For almost three years many of the creators of Sun's Zettabyte File System have been slaving away in a Menlo Park, Calif. building trying to build a chip that would improve the performance and reliability of flash memory for high performance computing, newer data analytics and networking. Funded by Andy Bechtolsheim, the startup is called DSSD, and a recent hiring campaign plus the…
Peter Madigan, Risk.net, Swap regulations hold key to future of OTC algorithmic trading, here.
“Look at electronic trading platforms for bonds and fixed income, such as BrokerTec or eSpeed. Those platforms for trading on-the-run cash US Treasuries have been populated by algorithms automatically reacting as prices get hit or lifted for the last 15 years. All it took for algorithmic trading to emerge in that market was a liquid central limit order book for government bonds,” says one New York-based interest rate swap trader.
The same has proved true for interest rate swaps, where the market’s first two central limit order books launched in 2010 and 2011, and the first algos followed hot on their heels. As things stand, these programmes are being used in a market-making capacity – simply refreshing quotes across the curve – a far cry from the sophisticated algos seen in cash equities, futures and foreign exchange, where participants essentially outsource their trading to a rules-based programme. The big question is how far down this path the OTC market will go.
CFTC’s Gensler defends swaps vs futures margin disparity, here.
Commodity Futures Trading Commission (CFTC) chairman Gary Gensler has defended the advantage handed to futures markets by the agency’s margin rules, claiming the higher minimum applied to over-the-counter swaps is based on years of established practice – and said that forthcoming rules for new swap execution facilities (Sefs) will not address the disparity.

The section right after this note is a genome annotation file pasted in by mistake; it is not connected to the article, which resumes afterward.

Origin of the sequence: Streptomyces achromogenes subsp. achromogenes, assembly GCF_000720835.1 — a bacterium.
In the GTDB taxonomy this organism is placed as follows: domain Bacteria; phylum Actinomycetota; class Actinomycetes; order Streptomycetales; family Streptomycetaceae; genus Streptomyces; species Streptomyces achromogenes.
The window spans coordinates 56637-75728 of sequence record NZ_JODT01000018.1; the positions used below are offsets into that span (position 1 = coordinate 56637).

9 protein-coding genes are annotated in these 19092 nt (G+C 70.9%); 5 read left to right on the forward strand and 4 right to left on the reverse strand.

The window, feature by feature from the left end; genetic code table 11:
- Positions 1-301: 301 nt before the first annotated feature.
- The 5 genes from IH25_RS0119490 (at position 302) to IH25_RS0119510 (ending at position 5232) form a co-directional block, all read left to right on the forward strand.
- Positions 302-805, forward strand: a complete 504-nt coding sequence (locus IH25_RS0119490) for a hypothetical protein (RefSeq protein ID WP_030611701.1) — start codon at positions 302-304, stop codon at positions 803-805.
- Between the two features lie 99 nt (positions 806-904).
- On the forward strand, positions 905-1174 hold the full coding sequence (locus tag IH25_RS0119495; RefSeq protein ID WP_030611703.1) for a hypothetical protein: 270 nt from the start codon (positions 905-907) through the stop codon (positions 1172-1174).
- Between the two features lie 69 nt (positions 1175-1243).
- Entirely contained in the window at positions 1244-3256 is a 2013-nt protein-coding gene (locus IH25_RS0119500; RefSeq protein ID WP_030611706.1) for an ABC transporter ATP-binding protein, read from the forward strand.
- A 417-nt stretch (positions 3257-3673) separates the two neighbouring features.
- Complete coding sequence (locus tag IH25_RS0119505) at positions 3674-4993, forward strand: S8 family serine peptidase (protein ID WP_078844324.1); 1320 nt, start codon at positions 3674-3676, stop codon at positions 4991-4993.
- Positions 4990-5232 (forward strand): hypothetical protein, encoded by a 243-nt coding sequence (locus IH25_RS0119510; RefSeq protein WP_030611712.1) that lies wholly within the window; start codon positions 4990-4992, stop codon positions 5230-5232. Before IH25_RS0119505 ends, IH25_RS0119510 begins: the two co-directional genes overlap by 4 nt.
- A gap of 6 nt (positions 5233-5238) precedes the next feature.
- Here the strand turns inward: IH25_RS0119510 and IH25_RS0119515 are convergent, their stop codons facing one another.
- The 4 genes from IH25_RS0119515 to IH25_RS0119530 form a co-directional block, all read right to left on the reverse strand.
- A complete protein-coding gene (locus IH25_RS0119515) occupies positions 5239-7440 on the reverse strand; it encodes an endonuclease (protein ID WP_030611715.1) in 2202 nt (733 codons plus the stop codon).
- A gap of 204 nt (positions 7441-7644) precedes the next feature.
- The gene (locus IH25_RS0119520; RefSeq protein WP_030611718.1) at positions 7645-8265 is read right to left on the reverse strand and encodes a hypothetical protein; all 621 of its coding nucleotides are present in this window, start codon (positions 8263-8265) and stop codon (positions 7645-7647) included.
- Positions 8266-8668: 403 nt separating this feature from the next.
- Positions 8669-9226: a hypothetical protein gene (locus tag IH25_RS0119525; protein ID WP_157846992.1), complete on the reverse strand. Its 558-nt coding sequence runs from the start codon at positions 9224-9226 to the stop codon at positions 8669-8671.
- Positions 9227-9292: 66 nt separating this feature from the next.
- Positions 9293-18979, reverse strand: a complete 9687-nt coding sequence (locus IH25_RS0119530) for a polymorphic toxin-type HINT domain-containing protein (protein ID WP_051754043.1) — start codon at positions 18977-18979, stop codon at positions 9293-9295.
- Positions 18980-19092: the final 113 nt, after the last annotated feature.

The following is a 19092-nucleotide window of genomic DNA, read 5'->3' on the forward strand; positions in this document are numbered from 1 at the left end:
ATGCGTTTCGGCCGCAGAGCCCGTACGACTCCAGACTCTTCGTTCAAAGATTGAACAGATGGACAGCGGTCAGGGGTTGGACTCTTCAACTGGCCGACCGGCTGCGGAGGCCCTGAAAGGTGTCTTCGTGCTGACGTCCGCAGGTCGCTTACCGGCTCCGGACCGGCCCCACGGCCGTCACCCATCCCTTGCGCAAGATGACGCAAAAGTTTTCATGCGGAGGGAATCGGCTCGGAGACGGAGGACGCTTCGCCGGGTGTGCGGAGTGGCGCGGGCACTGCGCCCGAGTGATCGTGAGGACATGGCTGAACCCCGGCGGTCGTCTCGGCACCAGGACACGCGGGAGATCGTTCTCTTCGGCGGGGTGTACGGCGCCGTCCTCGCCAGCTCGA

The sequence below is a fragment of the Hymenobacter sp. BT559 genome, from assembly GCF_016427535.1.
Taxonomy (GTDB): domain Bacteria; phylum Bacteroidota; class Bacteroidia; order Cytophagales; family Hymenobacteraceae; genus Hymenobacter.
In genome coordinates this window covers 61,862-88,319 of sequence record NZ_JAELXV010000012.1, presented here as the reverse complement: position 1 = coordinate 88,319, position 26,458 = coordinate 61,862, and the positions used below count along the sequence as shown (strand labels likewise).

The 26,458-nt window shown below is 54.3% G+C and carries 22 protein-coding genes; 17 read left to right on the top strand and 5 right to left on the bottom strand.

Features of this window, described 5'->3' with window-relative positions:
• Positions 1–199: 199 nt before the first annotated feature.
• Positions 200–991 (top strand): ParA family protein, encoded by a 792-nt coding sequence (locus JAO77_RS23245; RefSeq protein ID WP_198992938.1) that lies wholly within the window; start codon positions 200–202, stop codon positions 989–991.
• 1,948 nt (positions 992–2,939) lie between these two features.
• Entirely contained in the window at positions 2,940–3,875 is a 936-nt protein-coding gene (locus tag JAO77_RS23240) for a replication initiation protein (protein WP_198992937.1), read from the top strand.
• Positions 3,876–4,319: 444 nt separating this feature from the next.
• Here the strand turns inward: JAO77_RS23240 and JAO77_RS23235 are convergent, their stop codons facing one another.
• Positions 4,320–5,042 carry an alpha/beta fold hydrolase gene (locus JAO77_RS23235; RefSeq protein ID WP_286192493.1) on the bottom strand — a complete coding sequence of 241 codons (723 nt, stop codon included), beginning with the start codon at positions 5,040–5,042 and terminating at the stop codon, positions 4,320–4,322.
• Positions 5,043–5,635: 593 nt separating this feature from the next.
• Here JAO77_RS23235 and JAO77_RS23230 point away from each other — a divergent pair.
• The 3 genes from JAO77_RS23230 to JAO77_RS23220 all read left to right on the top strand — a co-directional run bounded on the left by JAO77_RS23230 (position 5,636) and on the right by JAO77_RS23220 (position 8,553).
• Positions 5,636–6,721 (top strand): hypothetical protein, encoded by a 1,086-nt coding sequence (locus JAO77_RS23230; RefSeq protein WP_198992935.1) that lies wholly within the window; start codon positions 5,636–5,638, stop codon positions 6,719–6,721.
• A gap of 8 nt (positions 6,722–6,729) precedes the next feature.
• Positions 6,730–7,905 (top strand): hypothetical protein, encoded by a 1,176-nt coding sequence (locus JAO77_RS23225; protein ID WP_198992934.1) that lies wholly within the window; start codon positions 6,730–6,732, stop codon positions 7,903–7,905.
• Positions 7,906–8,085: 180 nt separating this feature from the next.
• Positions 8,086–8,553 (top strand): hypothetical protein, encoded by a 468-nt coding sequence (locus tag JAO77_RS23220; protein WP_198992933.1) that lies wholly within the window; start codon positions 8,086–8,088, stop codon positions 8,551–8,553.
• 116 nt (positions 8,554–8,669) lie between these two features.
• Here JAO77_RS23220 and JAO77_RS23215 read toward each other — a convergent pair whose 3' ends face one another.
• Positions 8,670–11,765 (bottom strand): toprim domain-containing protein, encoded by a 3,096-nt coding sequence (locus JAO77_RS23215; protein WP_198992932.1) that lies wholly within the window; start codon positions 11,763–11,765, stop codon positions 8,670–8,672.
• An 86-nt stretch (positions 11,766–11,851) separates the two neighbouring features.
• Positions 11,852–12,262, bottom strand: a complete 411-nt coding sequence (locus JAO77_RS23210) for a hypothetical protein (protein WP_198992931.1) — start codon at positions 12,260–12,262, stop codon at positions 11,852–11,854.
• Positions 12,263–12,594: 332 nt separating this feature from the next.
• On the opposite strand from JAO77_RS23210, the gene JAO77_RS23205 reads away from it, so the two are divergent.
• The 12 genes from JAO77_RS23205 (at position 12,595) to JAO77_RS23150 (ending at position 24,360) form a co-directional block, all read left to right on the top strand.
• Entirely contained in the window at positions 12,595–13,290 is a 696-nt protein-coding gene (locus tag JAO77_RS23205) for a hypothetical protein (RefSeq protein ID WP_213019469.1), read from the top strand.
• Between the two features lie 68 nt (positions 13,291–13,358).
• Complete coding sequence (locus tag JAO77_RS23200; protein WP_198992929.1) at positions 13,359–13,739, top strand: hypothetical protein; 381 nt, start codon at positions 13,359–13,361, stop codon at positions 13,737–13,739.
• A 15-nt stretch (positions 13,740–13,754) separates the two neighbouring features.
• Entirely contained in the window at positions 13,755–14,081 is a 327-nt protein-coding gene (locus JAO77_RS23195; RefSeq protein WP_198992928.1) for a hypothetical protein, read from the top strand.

Katy Burne, WSJ, LCH.Clearnet Taps exJ.P.Morgan Executive Amid U.S. Push, here.
Under a post-crisis financial market overhaul, standardized swaps will have to be cleared and traded openly for the first time on exchanges or alternative platforms called swap execution facilities. More than 90% of respondents to a recent UBS UBSN.VX -1.62% survey said they were already clearing swaps, or were getting ready to clear them. The U.S. clearing mandate kicks in for swap dealers and other funds active in the swaps market on March 11.
To build traction in the U.S., particularly with banks’ customers who also will have to clear most swaps, LCH purchased now-defunct U.S. clearer International Derivatives Clearing Group in August 2012, renaming it LCH.Clearnet LLC. Nasdaq OMX Group Inc. NDAQ -0.98% sold IDCG and its license for a 3.7% stake in LCH.Clearnet Group.
A spokeswoman for LCH in London declined to comment on the U.S. launch timeframe, but the company said in its annual results statement that the acquisition of IDCG “paves the way for the introduction of a new U.S. domiciled SwapClear service.”
There have been lots of comments and confusion, especially in this post, over what people in finance do or do not assume about how the markets work. I wanted to dispel some myths (at the risk of creating more).
First, there's a big difference between quantitative trading and quantitative risk. And there may be a bunch of other categories that also exist, but I've only worked in those two arenas.